The Opposition argue that the business rate supplement is an inappropriate tax to introduce at this time, except in respect of Crossrail. We have heard before that classic illustration of the woolly thinking of the Opposition. If ever there was a scheme that involved a considerable imposition on the business community, it is Crossrail, which is a large and expensive—£16 billion—scheme. The BRS will make a significant contribution to that, albeit less than a third, and payments by business over many years will be involved. If the argument is that this is the wrong time for business to be making a contribution towards infrastructure investment, that argument certainly applies to Crossrail.

Of course, as the hon. Member for Bromley and Chislehurst knows perfectly well, business is supportive of Crossrail, rightly believing that the scheme is good for London, for Britain and for business, because it will create the circumstances that will enable economic growth to continue in London. That is why business is wholly supportive of Crossrail. Is it really credible to say that there are obvious benefits that business wants and welcomes from infrastructure investment, such as Crossrail, here in London, but that no such other investment that might be appropriate may be possible anywhere else in the country?

Robert Neill: I thank the right hon. Gentleman for giving way with his customary courtesy. How does he reconcile the fact that the very same business organisations that support Crossrail also say that there should be a mandatory ballot anywhere else? It is because they know that Crossrail is a unique project that has been uniquely discussed among people in London.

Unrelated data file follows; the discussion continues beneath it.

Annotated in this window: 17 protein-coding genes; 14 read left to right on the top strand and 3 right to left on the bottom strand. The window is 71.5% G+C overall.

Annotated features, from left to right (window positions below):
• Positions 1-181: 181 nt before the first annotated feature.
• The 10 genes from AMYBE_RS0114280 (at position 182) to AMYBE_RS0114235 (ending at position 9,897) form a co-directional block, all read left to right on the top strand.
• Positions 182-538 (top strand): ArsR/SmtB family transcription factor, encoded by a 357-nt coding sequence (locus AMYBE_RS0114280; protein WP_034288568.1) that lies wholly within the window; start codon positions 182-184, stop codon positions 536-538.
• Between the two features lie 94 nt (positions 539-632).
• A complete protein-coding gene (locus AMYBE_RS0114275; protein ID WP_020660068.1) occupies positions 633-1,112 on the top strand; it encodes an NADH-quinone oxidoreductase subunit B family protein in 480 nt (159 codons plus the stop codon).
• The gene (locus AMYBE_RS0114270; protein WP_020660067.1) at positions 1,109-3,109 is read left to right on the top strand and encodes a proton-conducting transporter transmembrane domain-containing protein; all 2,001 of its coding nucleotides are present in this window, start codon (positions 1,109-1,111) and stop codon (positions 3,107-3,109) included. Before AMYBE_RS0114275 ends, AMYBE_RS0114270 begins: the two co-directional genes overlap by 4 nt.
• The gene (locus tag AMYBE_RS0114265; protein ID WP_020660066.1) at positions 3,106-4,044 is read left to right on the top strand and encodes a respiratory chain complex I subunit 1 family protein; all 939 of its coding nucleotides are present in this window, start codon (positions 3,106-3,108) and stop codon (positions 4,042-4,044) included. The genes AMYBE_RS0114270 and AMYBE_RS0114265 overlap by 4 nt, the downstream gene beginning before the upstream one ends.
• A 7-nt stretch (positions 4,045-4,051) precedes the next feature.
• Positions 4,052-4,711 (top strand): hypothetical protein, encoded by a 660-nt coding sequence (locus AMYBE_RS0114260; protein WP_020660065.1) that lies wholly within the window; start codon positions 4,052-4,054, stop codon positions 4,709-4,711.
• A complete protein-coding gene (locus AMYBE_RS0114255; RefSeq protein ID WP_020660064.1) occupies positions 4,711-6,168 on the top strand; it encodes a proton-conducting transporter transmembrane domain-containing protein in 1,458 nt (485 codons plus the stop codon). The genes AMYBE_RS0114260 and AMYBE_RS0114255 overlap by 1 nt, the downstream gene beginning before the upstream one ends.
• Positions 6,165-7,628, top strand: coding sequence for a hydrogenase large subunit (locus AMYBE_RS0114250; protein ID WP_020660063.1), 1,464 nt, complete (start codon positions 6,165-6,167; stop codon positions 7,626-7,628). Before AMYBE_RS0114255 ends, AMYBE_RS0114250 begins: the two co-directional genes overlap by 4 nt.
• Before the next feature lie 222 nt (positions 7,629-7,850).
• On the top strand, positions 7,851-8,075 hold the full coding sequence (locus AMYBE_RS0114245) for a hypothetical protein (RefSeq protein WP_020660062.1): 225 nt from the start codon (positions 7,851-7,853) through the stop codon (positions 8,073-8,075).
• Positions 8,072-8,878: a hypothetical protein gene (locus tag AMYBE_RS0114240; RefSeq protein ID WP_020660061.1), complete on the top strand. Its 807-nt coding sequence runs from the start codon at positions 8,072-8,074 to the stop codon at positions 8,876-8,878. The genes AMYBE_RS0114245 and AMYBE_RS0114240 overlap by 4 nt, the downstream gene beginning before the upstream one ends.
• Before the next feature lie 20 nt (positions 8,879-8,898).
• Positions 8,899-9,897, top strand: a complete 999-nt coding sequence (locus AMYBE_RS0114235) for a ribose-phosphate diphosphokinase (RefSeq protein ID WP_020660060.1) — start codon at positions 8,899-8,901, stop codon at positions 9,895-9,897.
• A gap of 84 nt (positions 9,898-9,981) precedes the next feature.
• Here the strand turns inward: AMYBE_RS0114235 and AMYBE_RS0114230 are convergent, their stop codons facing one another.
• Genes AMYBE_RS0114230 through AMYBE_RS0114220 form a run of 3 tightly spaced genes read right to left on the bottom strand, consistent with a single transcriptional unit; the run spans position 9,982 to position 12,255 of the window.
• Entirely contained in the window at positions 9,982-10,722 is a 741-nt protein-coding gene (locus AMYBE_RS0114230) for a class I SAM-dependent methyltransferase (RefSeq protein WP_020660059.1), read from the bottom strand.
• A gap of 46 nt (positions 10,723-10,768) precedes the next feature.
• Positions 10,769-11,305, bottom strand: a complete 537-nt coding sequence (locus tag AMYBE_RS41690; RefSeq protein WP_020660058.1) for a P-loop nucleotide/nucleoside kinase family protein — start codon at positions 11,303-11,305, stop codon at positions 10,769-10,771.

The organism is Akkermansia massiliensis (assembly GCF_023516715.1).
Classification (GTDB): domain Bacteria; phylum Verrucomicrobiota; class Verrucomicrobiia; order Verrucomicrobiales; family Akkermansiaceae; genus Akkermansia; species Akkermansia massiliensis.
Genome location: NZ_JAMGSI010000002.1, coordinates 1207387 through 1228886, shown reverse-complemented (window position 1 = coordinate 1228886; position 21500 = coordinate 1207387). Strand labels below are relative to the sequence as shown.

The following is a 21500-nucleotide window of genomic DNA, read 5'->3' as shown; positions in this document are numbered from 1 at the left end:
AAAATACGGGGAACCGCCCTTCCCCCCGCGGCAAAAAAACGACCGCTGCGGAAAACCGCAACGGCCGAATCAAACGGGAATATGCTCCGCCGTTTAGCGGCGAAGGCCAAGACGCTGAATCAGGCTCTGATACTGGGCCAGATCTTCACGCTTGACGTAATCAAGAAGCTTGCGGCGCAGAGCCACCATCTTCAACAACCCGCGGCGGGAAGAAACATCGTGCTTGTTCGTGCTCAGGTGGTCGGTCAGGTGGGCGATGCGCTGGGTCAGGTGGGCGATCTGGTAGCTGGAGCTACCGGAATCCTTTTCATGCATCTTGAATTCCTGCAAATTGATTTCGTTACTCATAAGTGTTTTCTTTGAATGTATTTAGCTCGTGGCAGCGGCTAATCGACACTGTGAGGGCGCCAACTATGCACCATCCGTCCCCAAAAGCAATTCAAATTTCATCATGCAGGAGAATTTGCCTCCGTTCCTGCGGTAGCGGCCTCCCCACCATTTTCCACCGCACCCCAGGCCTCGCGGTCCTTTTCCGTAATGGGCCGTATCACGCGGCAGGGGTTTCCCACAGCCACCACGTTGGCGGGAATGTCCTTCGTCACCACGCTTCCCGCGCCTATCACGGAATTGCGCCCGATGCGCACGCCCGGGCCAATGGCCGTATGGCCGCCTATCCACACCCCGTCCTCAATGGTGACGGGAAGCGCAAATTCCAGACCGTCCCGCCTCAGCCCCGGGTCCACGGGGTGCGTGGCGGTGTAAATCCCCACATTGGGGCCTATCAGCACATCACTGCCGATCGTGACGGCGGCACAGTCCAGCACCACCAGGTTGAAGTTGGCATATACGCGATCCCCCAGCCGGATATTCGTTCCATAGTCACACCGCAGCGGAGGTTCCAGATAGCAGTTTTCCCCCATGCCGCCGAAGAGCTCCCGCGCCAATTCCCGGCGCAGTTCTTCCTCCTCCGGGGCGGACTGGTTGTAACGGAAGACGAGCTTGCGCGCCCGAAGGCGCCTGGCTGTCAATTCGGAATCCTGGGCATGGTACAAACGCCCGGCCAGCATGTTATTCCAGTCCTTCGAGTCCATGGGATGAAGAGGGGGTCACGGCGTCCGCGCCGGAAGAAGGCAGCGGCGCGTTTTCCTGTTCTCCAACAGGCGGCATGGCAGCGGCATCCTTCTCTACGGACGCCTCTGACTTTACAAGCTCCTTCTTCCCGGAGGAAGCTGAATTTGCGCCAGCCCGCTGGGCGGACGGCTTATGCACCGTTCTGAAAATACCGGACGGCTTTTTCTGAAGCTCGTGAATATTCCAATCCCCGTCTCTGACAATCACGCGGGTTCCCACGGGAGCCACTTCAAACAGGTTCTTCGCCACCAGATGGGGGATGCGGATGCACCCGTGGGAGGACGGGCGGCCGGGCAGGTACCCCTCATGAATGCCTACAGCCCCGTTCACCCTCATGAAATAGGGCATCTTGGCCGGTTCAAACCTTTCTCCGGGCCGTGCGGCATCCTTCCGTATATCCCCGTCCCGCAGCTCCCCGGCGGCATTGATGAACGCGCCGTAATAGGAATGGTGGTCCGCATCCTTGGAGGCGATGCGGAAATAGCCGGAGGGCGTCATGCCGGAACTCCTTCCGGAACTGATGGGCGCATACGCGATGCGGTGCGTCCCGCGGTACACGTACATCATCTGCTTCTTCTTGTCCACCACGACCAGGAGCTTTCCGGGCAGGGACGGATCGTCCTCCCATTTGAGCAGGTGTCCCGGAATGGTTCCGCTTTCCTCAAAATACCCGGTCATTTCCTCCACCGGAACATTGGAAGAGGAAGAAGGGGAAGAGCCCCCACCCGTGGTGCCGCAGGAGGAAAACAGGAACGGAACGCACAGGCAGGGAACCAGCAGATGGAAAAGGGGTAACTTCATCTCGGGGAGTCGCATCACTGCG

Mr. Raynsford: I must say to the hon. Gentleman that there is a total inconsistency in arguing that Crossrail is a good thing and should be supported without a ballot—we must remember that the business community is saying that there should be no ballot on Crossrail, because it is a relatively small element in the total funding package—and that that logic can apply in London, but cannot apply anywhere else. There is no sound logical basis for that particular case.

The logic behind having the BRS to support major infrastructure lies in the economic development potential. That is why the Government have introduced this measure. It is clearly right that if local authorities believe there is a case for a BRS, be it here in London or elsewhere, they should discuss the options with the business community and proceed only where there is clear, strong evidence that there are clear and definitive economic benefits. That is what I would expect to happen. The extent to which the business community is supportive of Crossrail in London is, of course, very much the product of the discussion that has occurred involving London’s business organisations, such as London First. They have long campaigned for Crossrail and clearly take the view that it should be supported by a BRS. They recognise that far from improving prospects and certainty, a ballot could be very damaging.